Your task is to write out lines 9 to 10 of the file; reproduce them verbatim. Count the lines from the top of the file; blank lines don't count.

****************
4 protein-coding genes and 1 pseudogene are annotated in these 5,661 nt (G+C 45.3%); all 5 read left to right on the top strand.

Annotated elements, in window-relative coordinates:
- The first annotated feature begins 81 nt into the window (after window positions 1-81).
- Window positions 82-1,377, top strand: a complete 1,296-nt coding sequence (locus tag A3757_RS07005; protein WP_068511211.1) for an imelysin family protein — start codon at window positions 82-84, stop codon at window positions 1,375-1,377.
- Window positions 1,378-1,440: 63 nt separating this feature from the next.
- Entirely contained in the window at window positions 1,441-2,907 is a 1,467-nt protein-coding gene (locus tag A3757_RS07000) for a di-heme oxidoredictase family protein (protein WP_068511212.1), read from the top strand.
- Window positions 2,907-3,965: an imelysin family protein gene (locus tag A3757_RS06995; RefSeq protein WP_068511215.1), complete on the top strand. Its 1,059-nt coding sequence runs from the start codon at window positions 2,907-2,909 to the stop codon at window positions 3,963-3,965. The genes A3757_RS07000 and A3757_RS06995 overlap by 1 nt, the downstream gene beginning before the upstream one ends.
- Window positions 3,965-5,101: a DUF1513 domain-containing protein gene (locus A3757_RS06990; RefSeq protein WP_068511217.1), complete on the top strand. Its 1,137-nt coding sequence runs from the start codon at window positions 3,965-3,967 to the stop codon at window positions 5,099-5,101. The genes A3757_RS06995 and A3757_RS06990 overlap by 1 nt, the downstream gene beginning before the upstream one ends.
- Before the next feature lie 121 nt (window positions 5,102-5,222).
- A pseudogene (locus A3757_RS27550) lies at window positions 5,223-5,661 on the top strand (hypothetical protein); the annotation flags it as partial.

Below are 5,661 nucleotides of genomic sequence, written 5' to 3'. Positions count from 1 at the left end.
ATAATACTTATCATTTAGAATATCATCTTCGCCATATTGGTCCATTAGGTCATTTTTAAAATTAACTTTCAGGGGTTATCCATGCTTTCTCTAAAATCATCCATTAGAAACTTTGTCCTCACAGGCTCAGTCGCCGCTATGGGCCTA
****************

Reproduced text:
- Before the next feature lie 121 nt (window positions 5,102-5,222).
- A pseudogene (locus A3757_RS27550) lies at window positions 5,223-5,661 on the top strand (hypothetical protein); the annotation flags it as partial.